“Racine’s masterpiece distils the best of his major sources, particularly Euripides’ Hippolytus,” she said. “From Euripides he borrows the fundamentally principled Phaedra, an essentially moral woman who is tormented by a forbidden passion and chooses to die rather than surrender to it. The tragedy is at once epic and domestic.“

    Performances:

    • Thursday, Feb. 17, 7:30 p.m.
    • Friday, Feb. 18, 1 p.m. and 7:30 p.m.
    • Saturday, Feb. 19, 7:30 p.m.

    Tickets are $15 for adults and $12 for students and seniors. To order, call 905-688-5550 x3257 or email boxoffice@brocku.ca

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    Categories: In the Media, News

  • Earp Dance at Brock Nuit Blanche 2010

    earpresidenceFor those of you unable to attend Nuit Blanche Brock this year, check out the short video above to see dancers Shannon Perugino and Jessica Goncalves of the Department of Dramatic Arts perform on the beautifully lit top floor of Earp Student Residence at Brock University.   The original piece was performed every half hour from 6pm to midnight on the chilly night of December 3, 2010, to audiences outside on the street below as part of Nuit Blanche Brock 2010. 

    Performed by Dramatic Arts students Jessica Goncalves and Shannon Perugino; Sound Op: Matthew Viviano; Tech and Design Support: Doug Ledingham and David Vivian; Conceived by Natalie Alvarez. Choreography by Jessica Goncalves, Shannon Perugino and Natalie Alvarez.

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    Categories: Events

  • Musical theatre takes centre stage

    virginiareh

    Assistant Professor Virginia Reh in the DART Props Shop

    Canadian musical theatre is a little like Canadian film and Canadian writing. It takes place in our own backyard, but our brightest stars are often hidden from public consciousness.

    Virginia Reh is on a mission to change that.

    An assistant professor of Dramatic Arts, Reh is the driving force behind an upcoming conference called Lyric CANADA 2010 from Oct. 21 to 23. David Vivian, associate professor and director of the Centre for Studies in Arts and Culture, is also an organizer.

    With the conference, Reh hopes to push Canadian musicals and opera into the minds of academics and the general public. That way, she said, more people will write about it. More people will study it. And most importantly, more people will know that it exists. (See the full article here.)

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    Categories: Faculty & Instructors, News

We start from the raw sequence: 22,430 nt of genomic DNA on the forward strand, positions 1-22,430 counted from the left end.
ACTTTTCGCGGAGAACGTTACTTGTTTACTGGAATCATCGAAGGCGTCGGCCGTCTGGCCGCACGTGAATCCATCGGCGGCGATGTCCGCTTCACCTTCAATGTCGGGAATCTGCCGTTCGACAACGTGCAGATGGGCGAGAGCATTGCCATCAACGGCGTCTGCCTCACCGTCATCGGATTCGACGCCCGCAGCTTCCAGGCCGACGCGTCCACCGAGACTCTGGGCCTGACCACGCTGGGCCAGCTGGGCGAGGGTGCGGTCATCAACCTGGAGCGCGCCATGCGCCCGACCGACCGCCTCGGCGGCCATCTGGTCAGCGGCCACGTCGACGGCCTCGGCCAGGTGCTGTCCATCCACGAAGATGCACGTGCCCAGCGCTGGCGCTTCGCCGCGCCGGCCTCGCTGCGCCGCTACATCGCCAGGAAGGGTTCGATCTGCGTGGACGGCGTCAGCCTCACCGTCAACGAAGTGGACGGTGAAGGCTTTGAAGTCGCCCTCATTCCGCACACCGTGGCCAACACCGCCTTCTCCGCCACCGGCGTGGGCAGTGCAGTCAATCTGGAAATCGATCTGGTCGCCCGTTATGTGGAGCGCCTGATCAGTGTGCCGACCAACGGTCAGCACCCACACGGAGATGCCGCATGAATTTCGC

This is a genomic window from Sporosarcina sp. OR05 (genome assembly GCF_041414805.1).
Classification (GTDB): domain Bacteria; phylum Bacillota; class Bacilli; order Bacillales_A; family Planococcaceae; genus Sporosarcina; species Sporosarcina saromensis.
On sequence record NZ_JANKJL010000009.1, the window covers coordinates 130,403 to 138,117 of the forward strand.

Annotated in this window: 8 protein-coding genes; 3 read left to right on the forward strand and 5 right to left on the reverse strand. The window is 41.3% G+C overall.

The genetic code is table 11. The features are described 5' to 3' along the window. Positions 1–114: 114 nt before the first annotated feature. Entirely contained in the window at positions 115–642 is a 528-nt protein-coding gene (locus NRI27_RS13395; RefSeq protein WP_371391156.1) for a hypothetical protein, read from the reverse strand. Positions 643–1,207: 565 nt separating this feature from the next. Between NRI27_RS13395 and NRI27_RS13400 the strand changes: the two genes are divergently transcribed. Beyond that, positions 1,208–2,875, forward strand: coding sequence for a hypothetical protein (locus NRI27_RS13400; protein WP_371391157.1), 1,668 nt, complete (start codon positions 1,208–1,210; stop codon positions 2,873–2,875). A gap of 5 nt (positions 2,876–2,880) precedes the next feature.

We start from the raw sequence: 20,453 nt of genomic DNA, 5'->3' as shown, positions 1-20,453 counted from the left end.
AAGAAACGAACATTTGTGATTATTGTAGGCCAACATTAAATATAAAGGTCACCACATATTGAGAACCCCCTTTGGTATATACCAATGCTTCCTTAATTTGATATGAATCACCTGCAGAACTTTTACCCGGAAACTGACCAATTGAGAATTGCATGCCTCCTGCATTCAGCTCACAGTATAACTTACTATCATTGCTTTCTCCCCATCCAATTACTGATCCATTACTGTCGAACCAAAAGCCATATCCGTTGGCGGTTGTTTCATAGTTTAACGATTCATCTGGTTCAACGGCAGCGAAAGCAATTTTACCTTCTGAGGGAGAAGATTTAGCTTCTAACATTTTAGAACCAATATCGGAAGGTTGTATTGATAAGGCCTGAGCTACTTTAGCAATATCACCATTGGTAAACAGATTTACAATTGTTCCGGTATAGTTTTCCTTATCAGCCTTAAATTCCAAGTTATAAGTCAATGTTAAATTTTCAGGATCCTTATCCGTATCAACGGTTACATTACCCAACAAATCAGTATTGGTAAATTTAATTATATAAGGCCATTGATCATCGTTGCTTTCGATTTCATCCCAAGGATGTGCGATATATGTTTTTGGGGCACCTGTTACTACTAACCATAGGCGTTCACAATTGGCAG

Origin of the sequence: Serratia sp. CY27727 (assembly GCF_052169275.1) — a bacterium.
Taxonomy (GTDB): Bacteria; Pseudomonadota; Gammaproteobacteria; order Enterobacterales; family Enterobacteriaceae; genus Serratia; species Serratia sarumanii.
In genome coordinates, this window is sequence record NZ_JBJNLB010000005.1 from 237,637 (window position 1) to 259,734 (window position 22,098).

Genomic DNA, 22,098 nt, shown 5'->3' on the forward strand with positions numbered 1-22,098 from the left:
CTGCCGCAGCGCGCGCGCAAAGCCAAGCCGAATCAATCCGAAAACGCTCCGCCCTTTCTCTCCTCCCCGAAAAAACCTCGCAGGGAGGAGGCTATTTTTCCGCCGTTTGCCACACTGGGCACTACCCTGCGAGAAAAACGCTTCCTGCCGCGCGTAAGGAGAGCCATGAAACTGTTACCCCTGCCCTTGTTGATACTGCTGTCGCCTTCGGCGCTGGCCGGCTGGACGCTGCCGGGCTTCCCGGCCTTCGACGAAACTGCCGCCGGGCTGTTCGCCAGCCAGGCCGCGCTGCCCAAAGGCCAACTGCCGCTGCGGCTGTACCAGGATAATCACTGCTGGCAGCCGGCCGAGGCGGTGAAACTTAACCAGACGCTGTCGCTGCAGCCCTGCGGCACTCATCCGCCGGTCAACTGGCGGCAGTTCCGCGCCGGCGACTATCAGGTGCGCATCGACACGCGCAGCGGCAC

• Spring & Summer News 2010

    DART faculty presented at the recent CATR (Canadian Association for Theatre Research) conference (part of the SSHRC Congress, or “Learneds”) at Concordia University in Montreal (May 2010).


    PSi16 Performing Publics was held in Toronto June 9-13. Professor Natalie Alvarez and graduate Victoria Mountain of DART were on the Program Commitee.


    The IFTR (International Federation for Theatre Research) 2010 World Congress Cultures of Modernity occurred in July in Munich, Germany. DART Professors David Fancy and David Vivian were both part of the conference program. See the official website for information.

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    Categories: Faculty & Instructors, News

  • A Little Night Music

    Music and Lyrics by STEPHEN SONDHEIM
    Book by HUGH WHEELER
    Suggested by a film by Ingmar Bergman

    Director: Virginia Reh
    Scenographer: David Vivian

    Three households, three generations, twisted love triangles, upstairs/downstairs come together for “A Weekend in the Country”. Tangled romance and passion in the relentless daylight of the northern midsummer night, all in 3/4 waltz time. The musical, probably best known for the song “Send in the Clowns”, is based on Ingmar Bergman’s film Smiles of a Summer Night, which was set in turn-of-the-20th century Sweden. A fresh young approach from major collaboration between the Departments of Dramatic Arts and Music. A whirl of intoxicating music, dance and witty lyrics.

    Performance 1 (Opening): Thursday Nov. 12th, 7:30 pm
    Performance 2: Friday November 13th, 1:30 pm (group and student Matinee) ***new time/ new price!***
    Performance 3: Friday November 13th, 7:30 pm
    Performance 4: (Closing): Saturday November 14th, 7:30 pm

    Educators and Counsellors:
    A Little Night Music: A Primer is an introduction to our production, written by our Director, Virginia Reh
    Download your PDF of A Little Night Music: A Primer.

    To prepare this gem of lyric theatre the director and company of actors and singers recently took their questions right to the source. Using a video conference link-up from the famed Friars Club in Manhattan, the Canadian actor and director Len Cariou answered our students probing questions about the development of A Little Night Music for the 1973 Broadway premiere.

    Photos:

    Video:

    A Little Night Music - BrockTV screenshotClick on the screenshot to the left to watch a video about our production, including an interview with DART actors Becca Pleschke and Jordan Imray, and with the Director and DART Professor, Virgina Reh (produced by BrockTV). (NOTE: link currently broken. We are tracking down the original video.)

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    Categories: Events, Plays